movf    mint0, w    ;get previous min value
         subwf   itmp1, w    ;compare to new value
         movf    itmp1, w    ;get new value ready in W
         skip_wle            ;old value is already at or below new ?
         movwf   mint0       ;no, update min with new value

         movf    itmp1, w    ;get new value
         subwf   maxt0, w    ;compare to previous max
         movf    itmp1, w    ;get new value ready in W
         skip_wle            ;new value is at or below previous max ?
         movwf   maxt0       ;no, update max with new value
;   MINT0 and MAXT0 have been updated to include the new value from this
;   interrupt.
;   Show the min and max values externally.  The MINT0 value will be written
;   to the port B low nibble, and the MAXT0 value to the high nibble.
;   Note that LEDs are wired to port B such that bit values of 0 light them.
;   The complement of the actual values are therefore written to port B so
;   that 1 bits will be indicated by lit LEDs.
         dbankif 0
         movf    mint0, w    ;get min value
         andlw   h'0F'       ;mask in the low nibble
         movwf   itmp1       ;temp save in ITMP1
         swapf   maxt0, w    ;get max value in high nibble
         andlw   h'F0'       ;mask in only the high nibble
         iorwf   itmp1, w    ;merge with min value in low nibble
         xorlw   h'FF'       ;make complement due to LED inverse logic
         dbankif portb
         movwf   portb       ;show the value on the LEDs
;   Restore the saved state and return from the interrupt.
intr_ret unbank              ;common code to return from the interrupt
         clrf    status      ;register bank settings are now 0
         dbankis 0           ;tell the assembler about it
         ibankis 0
         movf    pclath_save, w ;restore PCLATH
         movwf   pclath
         swapf   status_save, w ;get old STATUS with nibble order restored
         movwf   status      ;restore STATUS, register banks now unknown
         swapf   w_save      ;swap nibbles in saved copy of W
         swapf   w_save, w   ;restore original W

         retfie              ;return from interrupt, re-enable global interrupts
;   Relocatable part of main routine.
.start   code
start    unbank
;   Init the interrupt system to completely off.  INTCON has already been
;   cleared.
         dbankif pie1        ;separately disable all individual interrupts
         clrf    pie1
         dbankif pie2
         clrf    pie2
         dbankif pir1        ;clear any pending interrupt conditions
         clrf    pir1
         dbankif pir2
         clrf    pir2
;   Initialize the separate modules.
         gcall   stack_init  ;init the software stack
         gcall   rand_init   ;init random number generator
;   Initialize system state.
         dbankif 0
         clrf    gflags      ;init all flags to reset
;   Set up the periodic interrupt from timer 0 overflow.  The timer 0 source
;   will be the instruction clock.
         dbankif option_reg
         movlw   b'10001000'
                 ; 1-------  disable port B passive pullups
                 ; -X------  RB0 interrupt edge select, not used
                 ; --0-----  timer 0 source is instruction clock
                 ; ---X----  external timer 0 source edge select
                 ; ----1---  assign prescaler to watchdog timer, not timer 0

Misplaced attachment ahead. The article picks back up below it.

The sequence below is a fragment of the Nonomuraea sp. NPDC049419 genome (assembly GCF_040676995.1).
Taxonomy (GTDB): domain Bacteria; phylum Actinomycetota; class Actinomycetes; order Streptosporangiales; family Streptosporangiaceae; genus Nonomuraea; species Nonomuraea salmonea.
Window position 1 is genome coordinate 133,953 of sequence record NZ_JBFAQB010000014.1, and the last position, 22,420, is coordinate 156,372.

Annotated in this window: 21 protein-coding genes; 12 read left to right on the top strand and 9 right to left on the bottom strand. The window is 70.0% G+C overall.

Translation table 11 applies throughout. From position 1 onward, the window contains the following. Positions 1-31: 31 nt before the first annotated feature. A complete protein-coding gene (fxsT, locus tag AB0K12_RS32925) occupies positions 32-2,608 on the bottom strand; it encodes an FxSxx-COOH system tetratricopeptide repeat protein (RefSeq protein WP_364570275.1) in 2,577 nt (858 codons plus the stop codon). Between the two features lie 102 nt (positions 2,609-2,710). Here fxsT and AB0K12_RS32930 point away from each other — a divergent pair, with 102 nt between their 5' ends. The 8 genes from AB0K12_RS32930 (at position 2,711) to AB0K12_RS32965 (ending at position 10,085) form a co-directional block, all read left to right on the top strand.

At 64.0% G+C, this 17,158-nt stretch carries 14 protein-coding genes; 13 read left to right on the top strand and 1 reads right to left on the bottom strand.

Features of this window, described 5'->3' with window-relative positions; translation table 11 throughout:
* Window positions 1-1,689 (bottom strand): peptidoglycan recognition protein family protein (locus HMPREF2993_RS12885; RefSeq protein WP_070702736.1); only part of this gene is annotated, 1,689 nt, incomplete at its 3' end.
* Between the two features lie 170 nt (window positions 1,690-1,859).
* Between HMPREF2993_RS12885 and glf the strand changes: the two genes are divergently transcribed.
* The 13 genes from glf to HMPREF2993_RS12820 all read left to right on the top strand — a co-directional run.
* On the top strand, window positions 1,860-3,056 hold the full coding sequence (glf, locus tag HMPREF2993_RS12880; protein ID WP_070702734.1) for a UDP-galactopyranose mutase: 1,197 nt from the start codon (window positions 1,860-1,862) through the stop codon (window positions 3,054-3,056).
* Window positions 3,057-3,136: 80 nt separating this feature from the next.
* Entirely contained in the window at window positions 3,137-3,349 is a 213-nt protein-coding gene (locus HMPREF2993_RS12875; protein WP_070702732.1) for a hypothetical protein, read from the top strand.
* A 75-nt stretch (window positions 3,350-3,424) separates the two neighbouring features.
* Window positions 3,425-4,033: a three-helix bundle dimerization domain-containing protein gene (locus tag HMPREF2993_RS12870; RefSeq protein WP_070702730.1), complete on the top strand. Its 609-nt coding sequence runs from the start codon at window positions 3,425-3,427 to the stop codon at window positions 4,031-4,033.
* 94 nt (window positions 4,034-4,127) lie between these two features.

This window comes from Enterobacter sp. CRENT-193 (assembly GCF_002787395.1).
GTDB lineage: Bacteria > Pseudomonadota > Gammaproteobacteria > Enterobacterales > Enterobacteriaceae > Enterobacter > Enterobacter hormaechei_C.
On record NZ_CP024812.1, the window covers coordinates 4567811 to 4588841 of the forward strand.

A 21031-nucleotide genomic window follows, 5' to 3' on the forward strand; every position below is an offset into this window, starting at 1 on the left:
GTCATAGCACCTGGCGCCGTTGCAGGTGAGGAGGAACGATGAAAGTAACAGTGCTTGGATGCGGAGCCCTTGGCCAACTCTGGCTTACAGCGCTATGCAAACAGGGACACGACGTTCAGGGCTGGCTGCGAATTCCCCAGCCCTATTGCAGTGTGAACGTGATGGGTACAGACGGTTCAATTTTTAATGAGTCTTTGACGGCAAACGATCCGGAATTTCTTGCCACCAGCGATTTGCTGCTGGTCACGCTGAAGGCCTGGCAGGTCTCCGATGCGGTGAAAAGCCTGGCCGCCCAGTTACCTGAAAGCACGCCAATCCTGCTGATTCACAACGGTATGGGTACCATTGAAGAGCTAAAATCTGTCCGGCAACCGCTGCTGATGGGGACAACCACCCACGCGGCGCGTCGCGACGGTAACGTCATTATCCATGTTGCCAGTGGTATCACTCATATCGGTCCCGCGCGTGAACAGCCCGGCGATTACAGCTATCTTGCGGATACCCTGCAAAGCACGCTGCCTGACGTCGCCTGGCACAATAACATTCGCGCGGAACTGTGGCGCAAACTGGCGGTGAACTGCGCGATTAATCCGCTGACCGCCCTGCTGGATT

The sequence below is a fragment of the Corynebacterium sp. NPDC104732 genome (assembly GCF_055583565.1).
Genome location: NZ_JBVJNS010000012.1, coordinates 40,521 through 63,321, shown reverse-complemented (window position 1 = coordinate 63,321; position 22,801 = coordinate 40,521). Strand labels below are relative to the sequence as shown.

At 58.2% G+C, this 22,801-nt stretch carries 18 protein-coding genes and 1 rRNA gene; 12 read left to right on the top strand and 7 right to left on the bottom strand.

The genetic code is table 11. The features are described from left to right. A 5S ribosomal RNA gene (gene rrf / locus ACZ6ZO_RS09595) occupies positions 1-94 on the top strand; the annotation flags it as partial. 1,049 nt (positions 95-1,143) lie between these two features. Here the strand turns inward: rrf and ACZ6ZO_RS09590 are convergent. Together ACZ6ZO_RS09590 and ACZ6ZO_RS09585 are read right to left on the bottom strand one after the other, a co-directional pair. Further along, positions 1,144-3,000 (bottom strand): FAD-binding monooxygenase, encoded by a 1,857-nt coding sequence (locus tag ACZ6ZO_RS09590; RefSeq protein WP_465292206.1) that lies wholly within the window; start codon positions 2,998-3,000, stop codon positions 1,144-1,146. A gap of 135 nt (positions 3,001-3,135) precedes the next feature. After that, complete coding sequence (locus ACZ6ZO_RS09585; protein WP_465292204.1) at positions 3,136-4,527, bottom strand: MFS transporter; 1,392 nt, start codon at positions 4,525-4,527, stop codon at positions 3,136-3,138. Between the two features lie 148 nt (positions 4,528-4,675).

; -----XXX  prescaler setting
         movwf   option_reg

         dbankif tmr0
         clrf    tmr0        ;allow max time before first interrupt

         bcf     intcon, t0if ;clear any previously occurring interrupt condition
         bsf     intcon, t0ie ;enable timer 0 overflow interrupts
         bsf     intcon, gie ;globally enable interrupts
;   Set up the static state for reading a program memory location.
         dbankif eeadr
         movlw   low readadr ;load read address low byte
         movwf   eeadr

         dbankif eeadrh
         movlw   high readadr ;load read address high byte
         movwf   eeadrh

         dbankif eecon1
         bsf     eecon1, eepgd ;select program memory, not data EEPROM address space
;   Set up port B.
         dbankif trisb
         clrf    trisb       ;set all port B pins as outputs

         dbankif portb
         clrf    portb       ;init all LEDs to on to verify write later
;   Inifinite loop.  The purpose of this loop is to spend a large fraction of
;   the time doing program memory reads so that the interrupt condition will
;   become true during such a read frequently.
loop     unbank
;   Do a program memory read.
         dbankif eecon1
         bsf     eecon1, rd  ;start the read
         nop                 ;unused instructions, skipped while read completes
;   Randomly jump into a chain of NOPs.  This is intended to randomize
;   where interrupts occur whithin this loop.
         gcall   rand        ;get a random byte value in REG0

         movlw   high nops8  ;init PCLATH to NOPs chain start
         movwf   pclath
         movf    reg0, w     ;get the random byte
         andlw   7           ;make 0-7 random number
         addlw   low nops8   ;make low byte of jump address
         skip_ncarr          ;no carry to high byte ?
         incf    pclath      ;propagate the carry
         movwf   pcl         ;jump randomly into NOPs chain

nops8                        ;start of 8 successive NOP instructions

         goto    loop        ;back to do it all again


See also:

file: /Techref/microchip/16F876pmemreadjitter.htm, 17KB, , updated: 2002/2/22 05:02, local time: 2014/4/21 09:13,